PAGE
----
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We Might (Finally) Be On The Verge Of Knowing Just How Big The Gig Economy Really Is

According to a report in today’s Washington Examiner, we may be on the verge of getting some hard data that would show just exactly how big the gig economy really is. Reporter Sean Higgins says that the Bureau of Labor Statistics will publish the latest edition of its Contingent Worker Survey this spring that will offer new data on workers doing short-term, non-salaried gigs. An anonymous source in the Labor Department said the study probably will be published in April, according to Higgins.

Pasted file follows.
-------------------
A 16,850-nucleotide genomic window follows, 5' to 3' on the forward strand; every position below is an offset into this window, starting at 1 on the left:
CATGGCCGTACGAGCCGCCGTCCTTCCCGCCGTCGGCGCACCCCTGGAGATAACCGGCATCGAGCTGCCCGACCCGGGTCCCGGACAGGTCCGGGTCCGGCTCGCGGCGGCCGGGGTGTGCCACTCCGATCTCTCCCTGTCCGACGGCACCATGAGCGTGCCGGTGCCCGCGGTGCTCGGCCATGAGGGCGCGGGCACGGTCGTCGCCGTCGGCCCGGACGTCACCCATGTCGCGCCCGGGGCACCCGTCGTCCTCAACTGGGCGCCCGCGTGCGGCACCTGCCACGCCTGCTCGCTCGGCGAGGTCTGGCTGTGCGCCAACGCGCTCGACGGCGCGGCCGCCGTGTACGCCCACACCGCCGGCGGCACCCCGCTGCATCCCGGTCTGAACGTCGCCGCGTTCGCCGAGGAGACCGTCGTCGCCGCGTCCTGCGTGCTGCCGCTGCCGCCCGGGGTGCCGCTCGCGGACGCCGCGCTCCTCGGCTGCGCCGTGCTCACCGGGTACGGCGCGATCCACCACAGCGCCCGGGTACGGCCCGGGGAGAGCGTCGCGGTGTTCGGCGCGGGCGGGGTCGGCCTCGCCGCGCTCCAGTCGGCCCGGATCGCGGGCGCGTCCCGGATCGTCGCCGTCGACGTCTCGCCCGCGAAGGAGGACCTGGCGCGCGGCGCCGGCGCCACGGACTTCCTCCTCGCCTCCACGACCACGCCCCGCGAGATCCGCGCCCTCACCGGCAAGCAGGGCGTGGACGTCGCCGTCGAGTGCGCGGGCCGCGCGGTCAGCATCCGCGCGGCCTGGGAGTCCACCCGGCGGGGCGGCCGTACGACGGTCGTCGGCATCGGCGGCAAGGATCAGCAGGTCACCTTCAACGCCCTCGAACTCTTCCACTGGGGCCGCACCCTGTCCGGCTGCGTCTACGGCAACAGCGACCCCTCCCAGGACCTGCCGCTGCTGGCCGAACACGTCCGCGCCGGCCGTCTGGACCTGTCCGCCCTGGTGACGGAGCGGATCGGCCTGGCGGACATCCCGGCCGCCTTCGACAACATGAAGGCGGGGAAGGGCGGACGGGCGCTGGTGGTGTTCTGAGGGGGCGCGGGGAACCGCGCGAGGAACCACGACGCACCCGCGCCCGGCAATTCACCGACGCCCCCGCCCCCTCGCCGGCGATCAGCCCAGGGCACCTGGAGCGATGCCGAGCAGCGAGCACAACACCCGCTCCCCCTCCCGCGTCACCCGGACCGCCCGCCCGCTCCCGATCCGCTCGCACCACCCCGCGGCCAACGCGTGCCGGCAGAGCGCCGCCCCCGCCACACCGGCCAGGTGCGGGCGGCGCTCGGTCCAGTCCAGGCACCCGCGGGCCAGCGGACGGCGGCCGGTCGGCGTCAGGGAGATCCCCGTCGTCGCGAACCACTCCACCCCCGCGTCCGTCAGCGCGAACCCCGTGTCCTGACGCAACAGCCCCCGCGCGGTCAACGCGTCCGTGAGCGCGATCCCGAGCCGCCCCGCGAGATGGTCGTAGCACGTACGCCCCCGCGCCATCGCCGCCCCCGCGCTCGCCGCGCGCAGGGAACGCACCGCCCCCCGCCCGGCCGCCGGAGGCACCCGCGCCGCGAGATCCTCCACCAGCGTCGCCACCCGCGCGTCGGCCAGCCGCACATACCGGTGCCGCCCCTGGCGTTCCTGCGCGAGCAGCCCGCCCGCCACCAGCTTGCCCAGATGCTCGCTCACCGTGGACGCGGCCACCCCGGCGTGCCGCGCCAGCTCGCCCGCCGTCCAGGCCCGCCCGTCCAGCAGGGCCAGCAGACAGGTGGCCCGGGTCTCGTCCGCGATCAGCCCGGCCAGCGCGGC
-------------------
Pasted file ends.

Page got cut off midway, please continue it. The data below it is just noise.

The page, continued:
“It’s a report that hasn’t been compiled since 2005,” said Sen. Mike Enzi, R-Wyo., chairman of the Senate Health, Education, Labor and Pensions Committee's subcommittee on health and retirement security. “There’s been a lot of requests by senators for it to be updated.” We’ve blogged about this in 2016 and 2017 (more than once), hopeful that the updated census would be released and provide solid statistics about the size of the nascent gig economy. If we’re really almost about to get this data released, we are another step closer to meaningful regulatory and legislative reform on a variety of topics related to this industry. Government officials will have a hard time continuing to ignore the need for certainty on such topics as contractor classification, portable benefits, civil rights protections, and other related matters once the numbers reveal (as expected) that the gig economy is a massive part of our nation’s everyday work life.

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